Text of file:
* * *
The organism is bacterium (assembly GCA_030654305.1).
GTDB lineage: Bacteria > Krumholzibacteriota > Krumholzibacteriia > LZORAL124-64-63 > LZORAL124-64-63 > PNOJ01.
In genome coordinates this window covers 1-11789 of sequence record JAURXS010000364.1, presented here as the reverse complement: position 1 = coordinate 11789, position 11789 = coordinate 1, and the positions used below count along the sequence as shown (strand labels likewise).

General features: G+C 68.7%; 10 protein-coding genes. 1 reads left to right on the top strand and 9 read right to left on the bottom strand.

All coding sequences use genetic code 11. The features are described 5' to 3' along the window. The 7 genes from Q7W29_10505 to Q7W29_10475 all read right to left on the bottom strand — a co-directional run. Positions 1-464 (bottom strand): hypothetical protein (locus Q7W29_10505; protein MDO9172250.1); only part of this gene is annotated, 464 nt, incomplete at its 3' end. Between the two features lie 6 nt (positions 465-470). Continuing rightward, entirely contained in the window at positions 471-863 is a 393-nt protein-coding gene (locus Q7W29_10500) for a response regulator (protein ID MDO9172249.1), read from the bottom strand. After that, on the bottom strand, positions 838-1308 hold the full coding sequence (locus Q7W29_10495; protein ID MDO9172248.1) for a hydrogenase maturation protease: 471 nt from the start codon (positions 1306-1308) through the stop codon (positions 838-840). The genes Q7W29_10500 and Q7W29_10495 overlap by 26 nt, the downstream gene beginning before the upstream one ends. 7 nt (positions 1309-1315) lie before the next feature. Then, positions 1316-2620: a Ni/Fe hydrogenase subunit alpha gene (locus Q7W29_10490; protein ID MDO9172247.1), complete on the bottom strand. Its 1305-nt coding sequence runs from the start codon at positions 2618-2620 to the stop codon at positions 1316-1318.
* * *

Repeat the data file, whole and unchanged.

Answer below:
The organism is bacterium (assembly GCA_030654305.1).
GTDB lineage: Bacteria > Krumholzibacteriota > Krumholzibacteriia > LZORAL124-64-63 > LZORAL124-64-63 > PNOJ01.
In genome coordinates this window covers 1-11789 of sequence record JAURXS010000364.1, presented here as the reverse complement: position 1 = coordinate 11789, position 11789 = coordinate 1, and the positions used below count along the sequence as shown (strand labels likewise).

General features: G+C 68.7%; 10 protein-coding genes. 1 reads left to right on the top strand and 9 read right to left on the bottom strand.

All coding sequences use genetic code 11. The features are described 5' to 3' along the window. The 7 genes from Q7W29_10505 to Q7W29_10475 all read right to left on the bottom strand — a co-directional run. Positions 1-464 (bottom strand): hypothetical protein (locus Q7W29_10505; protein MDO9172250.1); only part of this gene is annotated, 464 nt, incomplete at its 3' end. Between the two features lie 6 nt (positions 465-470). Continuing rightward, entirely contained in the window at positions 471-863 is a 393-nt protein-coding gene (locus Q7W29_10500) for a response regulator (protein ID MDO9172249.1), read from the bottom strand. After that, on the bottom strand, positions 838-1308 hold the full coding sequence (locus Q7W29_10495; protein ID MDO9172248.1) for a hydrogenase maturation protease: 471 nt from the start codon (positions 1306-1308) through the stop codon (positions 838-840). The genes Q7W29_10500 and Q7W29_10495 overlap by 26 nt, the downstream gene beginning before the upstream one ends. 7 nt (positions 1309-1315) lie before the next feature. Then, positions 1316-2620: a Ni/Fe hydrogenase subunit alpha gene (locus Q7W29_10490; protein ID MDO9172247.1), complete on the bottom strand. Its 1305-nt coding sequence runs from the start codon at positions 2618-2620 to the stop codon at positions 1316-1318.